Two months, to me,  is always on the cusp of when things start to get really fun. I can’t wait for them to start smiling more and giggling and cooing… and sleeping through the night. But even that is starting to improve, too.

    We go for a check up tomorrow (complete with shots and weight checks). I always hate the dreaded first shots. Praying it goes smoothly.

    Happy two months Vera and Luke!

  • Third Time’s the Charm

    Date: 2015.06.11 | Category: Baby, Family, Home, Life, Love, Luke, Mark, Me, Norah, Sarah, Toddler Time, Vera | Response: 4

    I remember being pregnant with Sarah, my first baby, and anxiously anticipating maternity leave: an imagined heavenly time off where I would snuggle with my baby and have plenty of time to do things like paint my house, clean, cook and lounge around. You can imagine my shock after I delivered her when, after hours upon end of nursing, changing diapers, burping and soothing, all I wanted to do was spend any spare moment I had in bed and asleep. And then there was the terrible post partum anxiety that made it nearly impossible to leave my own house or get much of that sleep I so desperately wanted. Before I knew it the 12 weeks had slipped by and I was sobbing as I dropped my first born off at daycare and headed back into work.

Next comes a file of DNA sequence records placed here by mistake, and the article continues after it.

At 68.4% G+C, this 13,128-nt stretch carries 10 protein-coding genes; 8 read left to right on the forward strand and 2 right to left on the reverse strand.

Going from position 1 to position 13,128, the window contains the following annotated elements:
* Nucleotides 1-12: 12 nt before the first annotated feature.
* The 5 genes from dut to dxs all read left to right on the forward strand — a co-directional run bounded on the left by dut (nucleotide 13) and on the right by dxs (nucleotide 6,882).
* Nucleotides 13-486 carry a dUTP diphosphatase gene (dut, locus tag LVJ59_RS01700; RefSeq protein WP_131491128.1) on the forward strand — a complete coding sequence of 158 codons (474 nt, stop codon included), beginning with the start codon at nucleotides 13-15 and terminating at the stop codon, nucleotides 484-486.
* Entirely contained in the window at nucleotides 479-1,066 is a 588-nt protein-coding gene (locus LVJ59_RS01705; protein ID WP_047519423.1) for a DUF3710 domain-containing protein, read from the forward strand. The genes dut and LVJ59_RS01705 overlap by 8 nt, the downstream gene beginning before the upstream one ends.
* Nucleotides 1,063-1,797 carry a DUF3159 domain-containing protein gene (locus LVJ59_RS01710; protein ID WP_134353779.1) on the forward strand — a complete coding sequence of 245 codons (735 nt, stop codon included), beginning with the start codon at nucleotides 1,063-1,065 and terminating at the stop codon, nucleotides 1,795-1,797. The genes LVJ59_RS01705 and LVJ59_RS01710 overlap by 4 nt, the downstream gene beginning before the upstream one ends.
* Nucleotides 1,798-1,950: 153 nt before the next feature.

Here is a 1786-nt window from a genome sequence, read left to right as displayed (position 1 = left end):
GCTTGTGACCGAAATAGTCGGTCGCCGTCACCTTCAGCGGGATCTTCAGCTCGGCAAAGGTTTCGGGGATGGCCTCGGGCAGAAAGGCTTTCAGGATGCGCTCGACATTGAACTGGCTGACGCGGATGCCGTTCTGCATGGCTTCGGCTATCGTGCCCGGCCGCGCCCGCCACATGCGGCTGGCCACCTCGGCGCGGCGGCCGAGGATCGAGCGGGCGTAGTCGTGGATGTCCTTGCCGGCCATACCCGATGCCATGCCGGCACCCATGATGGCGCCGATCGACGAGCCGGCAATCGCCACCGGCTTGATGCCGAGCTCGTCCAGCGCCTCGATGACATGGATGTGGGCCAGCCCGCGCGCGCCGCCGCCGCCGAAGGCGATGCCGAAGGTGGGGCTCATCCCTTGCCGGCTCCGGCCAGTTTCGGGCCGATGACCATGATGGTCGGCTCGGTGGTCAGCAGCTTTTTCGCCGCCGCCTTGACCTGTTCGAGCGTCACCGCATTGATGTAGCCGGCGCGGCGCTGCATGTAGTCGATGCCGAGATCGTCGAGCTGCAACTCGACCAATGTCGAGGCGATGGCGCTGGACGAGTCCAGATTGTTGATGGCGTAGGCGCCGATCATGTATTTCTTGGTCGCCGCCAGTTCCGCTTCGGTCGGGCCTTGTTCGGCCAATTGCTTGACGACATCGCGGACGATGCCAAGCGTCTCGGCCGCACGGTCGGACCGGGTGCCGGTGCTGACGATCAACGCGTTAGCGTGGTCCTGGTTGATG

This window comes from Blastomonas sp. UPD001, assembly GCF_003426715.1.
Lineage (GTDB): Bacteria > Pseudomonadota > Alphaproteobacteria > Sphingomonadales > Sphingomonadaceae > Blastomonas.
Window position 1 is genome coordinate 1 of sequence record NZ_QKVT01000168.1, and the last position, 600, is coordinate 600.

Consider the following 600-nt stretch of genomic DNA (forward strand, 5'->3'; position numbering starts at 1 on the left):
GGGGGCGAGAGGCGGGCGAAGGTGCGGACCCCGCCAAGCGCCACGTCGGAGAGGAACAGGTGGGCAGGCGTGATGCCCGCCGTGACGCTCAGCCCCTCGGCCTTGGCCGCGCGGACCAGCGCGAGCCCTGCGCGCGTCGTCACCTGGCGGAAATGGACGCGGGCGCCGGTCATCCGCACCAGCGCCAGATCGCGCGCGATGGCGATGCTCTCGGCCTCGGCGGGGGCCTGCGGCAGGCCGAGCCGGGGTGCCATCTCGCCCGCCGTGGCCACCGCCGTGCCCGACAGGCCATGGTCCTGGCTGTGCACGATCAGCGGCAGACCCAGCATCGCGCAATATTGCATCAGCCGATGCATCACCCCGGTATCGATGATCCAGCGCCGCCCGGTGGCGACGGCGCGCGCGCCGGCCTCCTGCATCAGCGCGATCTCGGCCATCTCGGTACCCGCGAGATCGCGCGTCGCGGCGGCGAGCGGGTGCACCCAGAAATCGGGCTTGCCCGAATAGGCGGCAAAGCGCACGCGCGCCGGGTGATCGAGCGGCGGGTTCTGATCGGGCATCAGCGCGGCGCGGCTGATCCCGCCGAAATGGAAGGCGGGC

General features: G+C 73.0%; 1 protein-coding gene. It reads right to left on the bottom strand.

With my second baby, I knew better. I was prepared to rest and heal, nurse constantly and attempt to parent two small children. I thought that I knew what to expect after Sarah. Wrong again. Hello that evil word that we longer speak in our house lest, like Voldemort, it decides to resurface from the dead and drive us to a mental institution.  (hint: it begins with a “c” and ends with “olic”). Night after night our second baby screamed from 9pm to 3am, keeping Mark and I awake with her constant fussing. We would finally get her to sleep, only to lay her down and have her wake up screaming again… over and over and over. Fortunately we were able to continue to send Sarah to daycare so I could get a couple hours of sleep during the day. Despite that I still hobbled along on a total of 3-4 hours of sleep per night/day while I continued to work while I was on “leave” from the house. The colic finally finally went away one week prior to me going back to work full time and by that time I was so sleep deprived I’m kind of amazed I was able to accomplish anything.

    This time, I was again steeling myself. I know better than to expect anything, especially with twins, but I did pray every day that lightning wouldn’t strike twice and we could at least avoid that evil c-word. Twins are hard, of course they are. One infant is tough, two infants… well let’s just say I’m constantly juggling their needs, the needs of my two other children, and time with my husband, all while trying to keep my head on straight. My days pass by so quickly in a haze of nursing two babies, patting, burping, easing the cries and trying to entertain my 4-year-old who is out of school for the summer.